MILFORD (KSNT) – Over the last month we have been telling you about the problems with blue-green at Milford Lake. For the people of Milford and the surrounding cities, Milford Lake is a critical part of their economy. After local businesses took a hit of more than a quarter of their income because some of the lake’s beaches were closed 17 of 19 summer weeks last year, they demanded the state do something.
At the annual Milford Lake stakeholder meeting they got some answers.
The state will modify its existing blue-green algae warnings by dividing the lake into three sections and changing what it puts on warning signs.
“The level of tolerance of what we think is actually representative of a problem, we’ve increased that quite a bit,” says Tom Stiles of Kansas Dept. of Health & Environment.
An immediate response for this coming summer that gives some hope. “Business wise I think some of the people felt a little relieved,” says Mayor of Milford, Brad Roether.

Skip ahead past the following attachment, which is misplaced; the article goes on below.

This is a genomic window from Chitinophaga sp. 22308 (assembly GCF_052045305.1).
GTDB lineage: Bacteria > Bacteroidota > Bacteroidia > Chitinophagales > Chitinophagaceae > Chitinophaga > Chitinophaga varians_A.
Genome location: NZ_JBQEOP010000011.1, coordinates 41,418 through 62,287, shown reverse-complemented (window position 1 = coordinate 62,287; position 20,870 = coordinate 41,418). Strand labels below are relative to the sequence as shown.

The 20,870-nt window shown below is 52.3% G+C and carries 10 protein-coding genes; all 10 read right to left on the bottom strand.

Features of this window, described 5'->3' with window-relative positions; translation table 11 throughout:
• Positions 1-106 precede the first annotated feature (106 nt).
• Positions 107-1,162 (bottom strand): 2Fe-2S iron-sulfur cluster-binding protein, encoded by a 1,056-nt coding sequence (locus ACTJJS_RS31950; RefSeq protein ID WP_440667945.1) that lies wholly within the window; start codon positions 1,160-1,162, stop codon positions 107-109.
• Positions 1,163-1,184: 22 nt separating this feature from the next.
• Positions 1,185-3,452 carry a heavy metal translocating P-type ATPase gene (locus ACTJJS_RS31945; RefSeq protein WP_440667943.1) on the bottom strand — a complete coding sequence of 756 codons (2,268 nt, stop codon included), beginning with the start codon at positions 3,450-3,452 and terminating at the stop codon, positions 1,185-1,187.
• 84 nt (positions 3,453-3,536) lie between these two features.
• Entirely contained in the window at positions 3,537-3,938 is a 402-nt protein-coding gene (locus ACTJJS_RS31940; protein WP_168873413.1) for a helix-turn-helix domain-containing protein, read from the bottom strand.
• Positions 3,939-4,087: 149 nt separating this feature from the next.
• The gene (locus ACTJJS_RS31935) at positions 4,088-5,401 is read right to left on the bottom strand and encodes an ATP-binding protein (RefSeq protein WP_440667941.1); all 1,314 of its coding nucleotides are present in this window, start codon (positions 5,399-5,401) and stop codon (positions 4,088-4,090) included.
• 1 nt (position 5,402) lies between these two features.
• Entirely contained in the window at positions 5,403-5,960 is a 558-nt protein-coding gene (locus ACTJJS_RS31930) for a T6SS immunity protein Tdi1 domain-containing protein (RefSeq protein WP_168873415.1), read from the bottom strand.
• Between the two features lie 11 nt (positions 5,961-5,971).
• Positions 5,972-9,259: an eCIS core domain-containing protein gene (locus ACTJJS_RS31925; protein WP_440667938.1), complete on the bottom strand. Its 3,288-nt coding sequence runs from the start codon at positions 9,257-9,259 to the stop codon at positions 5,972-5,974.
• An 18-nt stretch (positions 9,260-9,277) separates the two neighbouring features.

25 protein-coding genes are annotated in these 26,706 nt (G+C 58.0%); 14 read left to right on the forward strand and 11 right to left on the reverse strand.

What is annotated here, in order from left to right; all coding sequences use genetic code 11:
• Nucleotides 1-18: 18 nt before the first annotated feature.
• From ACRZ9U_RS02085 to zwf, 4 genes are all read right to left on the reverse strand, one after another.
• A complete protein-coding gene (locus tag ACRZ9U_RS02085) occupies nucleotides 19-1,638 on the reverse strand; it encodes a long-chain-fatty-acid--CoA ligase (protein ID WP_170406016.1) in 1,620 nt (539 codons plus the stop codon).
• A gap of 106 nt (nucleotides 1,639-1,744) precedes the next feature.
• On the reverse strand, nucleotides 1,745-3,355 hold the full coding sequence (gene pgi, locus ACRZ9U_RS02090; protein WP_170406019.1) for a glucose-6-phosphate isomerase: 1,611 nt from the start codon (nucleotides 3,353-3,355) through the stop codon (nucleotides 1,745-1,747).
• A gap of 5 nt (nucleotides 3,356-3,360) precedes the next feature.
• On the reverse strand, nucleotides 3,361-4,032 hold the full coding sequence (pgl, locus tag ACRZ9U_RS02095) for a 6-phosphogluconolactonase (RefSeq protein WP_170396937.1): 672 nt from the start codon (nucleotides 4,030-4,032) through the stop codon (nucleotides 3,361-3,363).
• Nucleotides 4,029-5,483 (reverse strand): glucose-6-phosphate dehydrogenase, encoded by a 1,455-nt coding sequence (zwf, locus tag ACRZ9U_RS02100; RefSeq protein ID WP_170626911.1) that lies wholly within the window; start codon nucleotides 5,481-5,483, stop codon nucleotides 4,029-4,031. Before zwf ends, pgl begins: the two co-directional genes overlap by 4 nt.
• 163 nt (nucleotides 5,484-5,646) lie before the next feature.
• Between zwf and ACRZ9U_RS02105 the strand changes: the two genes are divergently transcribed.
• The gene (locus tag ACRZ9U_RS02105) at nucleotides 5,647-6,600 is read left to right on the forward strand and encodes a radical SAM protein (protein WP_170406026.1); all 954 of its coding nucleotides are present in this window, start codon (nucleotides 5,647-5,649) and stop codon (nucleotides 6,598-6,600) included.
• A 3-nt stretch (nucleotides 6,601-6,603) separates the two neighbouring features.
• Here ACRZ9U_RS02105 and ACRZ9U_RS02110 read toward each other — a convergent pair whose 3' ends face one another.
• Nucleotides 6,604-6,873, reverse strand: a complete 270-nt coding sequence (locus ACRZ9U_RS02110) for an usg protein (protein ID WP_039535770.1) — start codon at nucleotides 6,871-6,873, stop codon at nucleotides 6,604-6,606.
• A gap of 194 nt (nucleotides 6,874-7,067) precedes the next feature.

But for Roether and people of Milford, the long term solutions has them very worried.
“People that live here and the communities around the lake didn’t get any satisfaction at all,” says Roether.
Long-term, all the state can do is put more effort into keeping farm runoff, which feeds the algae, in check. “Continue to put investments and practices up above the lake so that we can continue to stem the tide of nutrient loads coming into the lake,” says Stiles.
While the state works on the long term solutions for Milford Lake, the question is whether the short term solutions will save this summer’s tourist season?
For more information on the changes the KDHE has made and blue-green algae CLICK HERE.